But the other day, I was out for a walk, trying to get some non-stressful exercise in, and strolled past the health club. This was the first time I walked to it – all the time, over the years I rode my bike (and locked it to the railing because there was no bike rack). Because I was on foot – I turned a corner I never had before and looked down the narrow alley-like space between the health club and the Korean Bar-B-Que place… and there, lo and behold was:

Bike rack hidden off to the side of the LA Fitness, Richardson, Texas

a bike rack. It has been there all this time. I never noticed it.

I don’t feel too bad – it’s really hidden, off to an obscure side and behind a pillar. I seriously doubt that there has ever been a bike locked up to this thing (though I’ll try to ride there this weekend and lock up… for no reason). But still…. I thought I was good at finding these things.

So there it is. The high point of my day. Now you all can go back to what you find interesting and important and leave my with my pitiful useless epiphanies.

I Really Can’t Remember Your Face

“It occurs to me that I really can’t remember your face in any precise detail. Only the way you walked away through the tables in the café, your figure, your dress, that I still see.”

― Franz Kafka, Letters to Milena

Huffhines Park, Richardson, Texas

I know I’ve done this (many) times before – but I am always amused in the winter by how the snow piles up on the little plastic nubs on the children’s climbing wall in the Park at the end of my block… and they look sorta like white hair on top of little faces. Makes it almost worth the bitter cold.

Sunset At Huffhines Park

“The sky, at sunset, looked like a carnivorous flower.”

― Roberto Bolaño, 2666

So, this weekend I’ve been fiddling around with some stuff – since I soon will have a lot of time on my hands I have been looking for things that are fun to do and don’t cost much money. One thing is I have built a little alcohol stove from a Fancy Feast cat treat can and a little empty can of tomato paste. What I want to do it to put together a kit that I can use to walk to some random spot, heat water, and make coffee.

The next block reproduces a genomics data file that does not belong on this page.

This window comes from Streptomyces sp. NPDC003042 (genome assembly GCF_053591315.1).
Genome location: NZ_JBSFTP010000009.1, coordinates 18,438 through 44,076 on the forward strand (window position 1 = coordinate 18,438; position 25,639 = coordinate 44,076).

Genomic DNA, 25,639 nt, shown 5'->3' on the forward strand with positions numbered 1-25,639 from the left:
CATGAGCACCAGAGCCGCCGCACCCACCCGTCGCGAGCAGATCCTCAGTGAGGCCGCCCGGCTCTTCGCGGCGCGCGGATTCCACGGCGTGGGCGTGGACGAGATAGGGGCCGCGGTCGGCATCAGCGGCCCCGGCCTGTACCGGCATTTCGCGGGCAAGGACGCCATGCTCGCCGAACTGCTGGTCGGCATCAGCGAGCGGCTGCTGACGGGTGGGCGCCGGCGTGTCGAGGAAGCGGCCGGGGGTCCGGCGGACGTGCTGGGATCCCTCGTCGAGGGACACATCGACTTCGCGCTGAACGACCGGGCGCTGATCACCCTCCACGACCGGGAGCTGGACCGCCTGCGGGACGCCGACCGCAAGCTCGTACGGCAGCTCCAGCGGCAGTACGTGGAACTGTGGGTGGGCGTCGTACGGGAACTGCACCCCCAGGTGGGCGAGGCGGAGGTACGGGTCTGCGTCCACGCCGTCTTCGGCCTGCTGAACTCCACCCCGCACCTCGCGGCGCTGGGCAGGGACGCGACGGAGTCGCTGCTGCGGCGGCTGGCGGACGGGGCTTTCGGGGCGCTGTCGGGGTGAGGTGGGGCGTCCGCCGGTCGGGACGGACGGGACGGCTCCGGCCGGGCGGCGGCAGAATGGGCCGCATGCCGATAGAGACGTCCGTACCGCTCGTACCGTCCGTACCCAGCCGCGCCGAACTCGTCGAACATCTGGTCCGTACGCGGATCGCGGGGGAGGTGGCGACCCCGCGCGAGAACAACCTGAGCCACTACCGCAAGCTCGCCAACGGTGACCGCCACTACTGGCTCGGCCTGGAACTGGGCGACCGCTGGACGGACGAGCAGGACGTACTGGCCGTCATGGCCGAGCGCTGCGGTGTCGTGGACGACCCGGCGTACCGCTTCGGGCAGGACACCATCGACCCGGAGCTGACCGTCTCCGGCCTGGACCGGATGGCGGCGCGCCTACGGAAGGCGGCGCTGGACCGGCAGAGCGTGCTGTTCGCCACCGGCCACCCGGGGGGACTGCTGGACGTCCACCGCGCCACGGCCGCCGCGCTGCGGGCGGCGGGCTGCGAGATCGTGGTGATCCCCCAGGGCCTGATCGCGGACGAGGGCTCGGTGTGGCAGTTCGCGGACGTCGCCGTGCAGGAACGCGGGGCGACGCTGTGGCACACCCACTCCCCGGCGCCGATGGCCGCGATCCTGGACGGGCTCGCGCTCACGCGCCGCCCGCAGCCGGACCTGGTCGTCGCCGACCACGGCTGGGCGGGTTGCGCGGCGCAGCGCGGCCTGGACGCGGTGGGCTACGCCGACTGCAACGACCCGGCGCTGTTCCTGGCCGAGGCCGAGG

This evening was a simple test of my idea – alcohol stove for hot water, AeroPress for the coffee. It all fit into a sling bag and I walked down to the park at the end of my block. It worked fairly well – though I had to make three trips back and forth for things I forgot or almost lost. I’m learning – next time will be better.

I sipped my (not hot enough) coffee, looked at all the folks out for a walk, and watched the sun set – it was so beautiful I pulled my phone out and snapped a snap.

Sun setting from Huffhines Park, Richardson, Texas.

Monkeys Minding Machines

“For God’s sake, let us be men
not monkeys minding machines
or sitting with our tails curled
while the machine amuses us, the radio or film or gramophone.

Monkeys with a bland grin on our faces.”
― D.H. Lawrence, Selected Letters

I had heard that the new year was going to be bringing cold weather to North Texas. I opened the door this morning to bright sun and surprisingly mild temperatures. Best of all, no wind.

So I decided to go for a little bike ride – my goal was ten miles around the ‘hood. Comfortable in shorts and a T-shirt I packed up a Moleskine and my pack of portable fountain pens along with a thermos of coffee – so I could stop, sip, and write a little… if I found a good spot.

Wandering around my usual route, then a little off I decided to pedal into downtown Richardson. There are massive changes/construction going on there and I wanted to see. I was disappointed – it is all so car-oriented… and the traffic was fast and noisy. After wandering a bit I did find a little pocket park with some white metal picnic tables – a good place to sip my coffee, scribble in the Moleskine, and listen to a podcast on my phone.